Am I missing something?

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Old 02-26-2010, 11:04 PM   #26
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I think that "don't borrow money on a declining asset" implicitly assumes that the borrower requires the loan in order to buy the car. IOW, they can't really afford the car, so they need to borrow the money for it. For people in that circumstance, the comparison of "invest at X%, borrow at Y%" is meaningless----because they have no money that they can invest at X%, Y%, or Z%. You can't compare two alternatives when one of them is truthfully non-existant.

For people who have adequate assets, it is meaningful. In fact, for a cash purchase they could consider it as "borrowing" the money from themself at an interest rate equal to what that money is currently earning. So the question then becomes "should I borrow from myself at 8% or borrow from the credit union at 3.99%?"

"A man who has a million dollars is as well off as if he were rich."
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Old 02-27-2010, 03:01 AM   #27
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I found the loan officer to be mostly concerned with income and not so much with assets. My saving grace is that I move money into my checking account every month from brokerage institutions. I was able to show these monthly deposits into their checking account and this qualified as meeting the income requirement - loan approved.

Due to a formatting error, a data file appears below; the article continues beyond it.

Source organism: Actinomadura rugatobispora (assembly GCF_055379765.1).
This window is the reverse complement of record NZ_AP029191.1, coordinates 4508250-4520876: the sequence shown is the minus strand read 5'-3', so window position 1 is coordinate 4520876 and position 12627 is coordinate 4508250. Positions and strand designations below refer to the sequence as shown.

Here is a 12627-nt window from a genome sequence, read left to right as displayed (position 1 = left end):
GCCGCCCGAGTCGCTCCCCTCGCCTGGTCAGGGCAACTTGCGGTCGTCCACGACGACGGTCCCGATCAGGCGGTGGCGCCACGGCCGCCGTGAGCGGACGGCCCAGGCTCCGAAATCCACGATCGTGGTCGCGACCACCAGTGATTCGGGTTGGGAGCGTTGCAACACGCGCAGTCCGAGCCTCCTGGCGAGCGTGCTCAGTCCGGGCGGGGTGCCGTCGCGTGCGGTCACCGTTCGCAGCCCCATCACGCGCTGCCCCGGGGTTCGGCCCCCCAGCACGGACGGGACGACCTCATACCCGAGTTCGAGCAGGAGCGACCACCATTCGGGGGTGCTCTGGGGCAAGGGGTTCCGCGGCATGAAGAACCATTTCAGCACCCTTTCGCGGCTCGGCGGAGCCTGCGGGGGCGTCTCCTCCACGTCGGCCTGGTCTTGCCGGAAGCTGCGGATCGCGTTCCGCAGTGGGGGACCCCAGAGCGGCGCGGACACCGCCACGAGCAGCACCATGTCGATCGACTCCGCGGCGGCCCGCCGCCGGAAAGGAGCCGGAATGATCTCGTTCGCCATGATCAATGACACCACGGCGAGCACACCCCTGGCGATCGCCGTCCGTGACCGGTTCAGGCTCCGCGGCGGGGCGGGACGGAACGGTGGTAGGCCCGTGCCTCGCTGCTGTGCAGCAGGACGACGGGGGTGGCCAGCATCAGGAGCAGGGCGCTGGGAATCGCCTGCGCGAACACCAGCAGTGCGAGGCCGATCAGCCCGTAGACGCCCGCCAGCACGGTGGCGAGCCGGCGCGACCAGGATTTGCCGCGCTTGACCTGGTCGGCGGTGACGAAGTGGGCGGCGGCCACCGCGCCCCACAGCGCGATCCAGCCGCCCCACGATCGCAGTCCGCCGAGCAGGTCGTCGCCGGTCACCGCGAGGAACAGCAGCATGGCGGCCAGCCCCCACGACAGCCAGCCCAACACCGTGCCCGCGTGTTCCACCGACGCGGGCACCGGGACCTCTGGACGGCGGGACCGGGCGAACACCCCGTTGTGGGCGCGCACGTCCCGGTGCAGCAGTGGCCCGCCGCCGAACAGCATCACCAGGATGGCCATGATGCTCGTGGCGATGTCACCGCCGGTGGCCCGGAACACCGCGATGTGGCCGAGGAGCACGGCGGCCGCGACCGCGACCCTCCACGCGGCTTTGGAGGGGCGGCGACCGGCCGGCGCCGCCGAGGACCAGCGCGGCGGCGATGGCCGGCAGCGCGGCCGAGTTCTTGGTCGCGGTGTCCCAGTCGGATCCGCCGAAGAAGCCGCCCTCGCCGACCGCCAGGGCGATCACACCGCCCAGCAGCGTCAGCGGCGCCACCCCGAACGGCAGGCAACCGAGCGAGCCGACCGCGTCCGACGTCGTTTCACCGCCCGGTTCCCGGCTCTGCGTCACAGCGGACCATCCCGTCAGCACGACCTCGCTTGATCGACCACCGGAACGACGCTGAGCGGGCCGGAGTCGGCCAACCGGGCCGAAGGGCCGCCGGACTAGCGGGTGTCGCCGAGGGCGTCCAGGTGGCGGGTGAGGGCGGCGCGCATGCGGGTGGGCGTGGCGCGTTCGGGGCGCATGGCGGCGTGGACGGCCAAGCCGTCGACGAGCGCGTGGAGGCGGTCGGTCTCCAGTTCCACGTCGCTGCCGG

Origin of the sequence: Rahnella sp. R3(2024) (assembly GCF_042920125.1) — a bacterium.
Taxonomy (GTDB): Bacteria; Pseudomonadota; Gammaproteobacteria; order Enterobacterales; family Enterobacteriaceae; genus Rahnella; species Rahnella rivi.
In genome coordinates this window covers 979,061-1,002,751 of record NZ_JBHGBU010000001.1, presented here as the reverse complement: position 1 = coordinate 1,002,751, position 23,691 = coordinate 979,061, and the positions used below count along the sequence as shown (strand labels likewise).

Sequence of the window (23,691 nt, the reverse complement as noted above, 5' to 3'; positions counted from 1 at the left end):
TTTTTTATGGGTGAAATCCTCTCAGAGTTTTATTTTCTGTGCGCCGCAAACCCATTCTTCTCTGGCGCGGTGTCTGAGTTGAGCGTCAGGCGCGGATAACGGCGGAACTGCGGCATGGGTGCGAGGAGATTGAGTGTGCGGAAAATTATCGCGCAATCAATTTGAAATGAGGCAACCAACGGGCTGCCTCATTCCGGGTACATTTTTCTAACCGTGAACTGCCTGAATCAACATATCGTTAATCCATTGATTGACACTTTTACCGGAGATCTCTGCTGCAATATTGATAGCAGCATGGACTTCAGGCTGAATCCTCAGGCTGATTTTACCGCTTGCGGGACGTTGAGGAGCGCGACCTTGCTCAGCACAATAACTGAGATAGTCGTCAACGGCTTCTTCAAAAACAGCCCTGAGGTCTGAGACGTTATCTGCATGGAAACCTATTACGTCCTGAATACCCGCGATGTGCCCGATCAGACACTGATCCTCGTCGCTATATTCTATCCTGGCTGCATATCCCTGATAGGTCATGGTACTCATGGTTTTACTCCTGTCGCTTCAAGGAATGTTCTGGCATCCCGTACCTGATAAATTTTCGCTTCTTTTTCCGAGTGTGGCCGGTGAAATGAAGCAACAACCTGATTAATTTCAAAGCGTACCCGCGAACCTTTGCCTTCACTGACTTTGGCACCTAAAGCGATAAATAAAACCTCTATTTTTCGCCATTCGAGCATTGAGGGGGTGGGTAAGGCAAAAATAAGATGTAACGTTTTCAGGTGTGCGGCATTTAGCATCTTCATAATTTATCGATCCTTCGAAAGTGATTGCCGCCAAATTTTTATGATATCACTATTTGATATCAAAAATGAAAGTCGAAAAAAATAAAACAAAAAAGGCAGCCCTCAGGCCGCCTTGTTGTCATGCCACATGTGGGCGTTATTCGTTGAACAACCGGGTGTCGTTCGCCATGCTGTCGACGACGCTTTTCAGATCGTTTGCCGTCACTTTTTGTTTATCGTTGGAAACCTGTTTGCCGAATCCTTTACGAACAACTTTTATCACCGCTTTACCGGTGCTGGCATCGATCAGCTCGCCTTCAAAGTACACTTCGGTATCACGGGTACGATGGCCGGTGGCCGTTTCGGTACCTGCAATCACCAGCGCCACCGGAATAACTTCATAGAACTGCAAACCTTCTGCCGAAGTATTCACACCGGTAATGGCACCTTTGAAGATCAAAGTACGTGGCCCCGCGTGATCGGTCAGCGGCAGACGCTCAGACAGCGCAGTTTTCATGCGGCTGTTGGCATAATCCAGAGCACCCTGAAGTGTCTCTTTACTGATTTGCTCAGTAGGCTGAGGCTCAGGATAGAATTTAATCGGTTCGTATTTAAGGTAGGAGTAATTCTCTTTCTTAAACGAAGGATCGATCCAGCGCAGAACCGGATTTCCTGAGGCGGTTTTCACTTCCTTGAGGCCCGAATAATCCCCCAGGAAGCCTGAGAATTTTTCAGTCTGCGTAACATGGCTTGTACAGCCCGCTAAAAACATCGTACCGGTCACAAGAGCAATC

Related elsewhere, I got a mortgage last year. While the bank was impressed with my credit score, they didn't like my income because it was a relatively small pension and DW's smaller SS. What finally allowed us to get the mortgage was the "apparent" income generated in the past few years because I had converted traditional IRAs to Roths. Bizarre! Here, I was sitting on a pile of assets and all they wanted to know is what my tax return said I had taken as "income". The fact that I hadn't spent that income was immaterial to them. What a total crock. Still, it worked. So, to answer OPs question, it's important to show income in addition to your good credit score. Not suggesting you do what I did, 'cause I did it for other reasons.
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Old 02-27-2010, 09:30 PM   #28
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I think that "don't borrow money on a declining asset" implicitly assumes that the borrower requires the loan in order to buy the car. IOW, they can't really afford the car, so they need to borrow the money for it. For people in that circumstance, the comparison of "invest at X%, borrow at Y%" is meaningless----because they have no money that they can invest at X%, Y%, or Z%. You can't compare two alternatives when one of them is truthfully non-existant.

For people who have adequate assets, it is meaningful. In fact, for a cash purchase they could consider it as "borrowing" the money from themself at an interest rate equal to what that money is currently earning. So the question then becomes "should I borrow from myself at 8% or borrow from the credit union at 3.99%?"
Thanks rayvt - I think that is a good way to distinguish the two.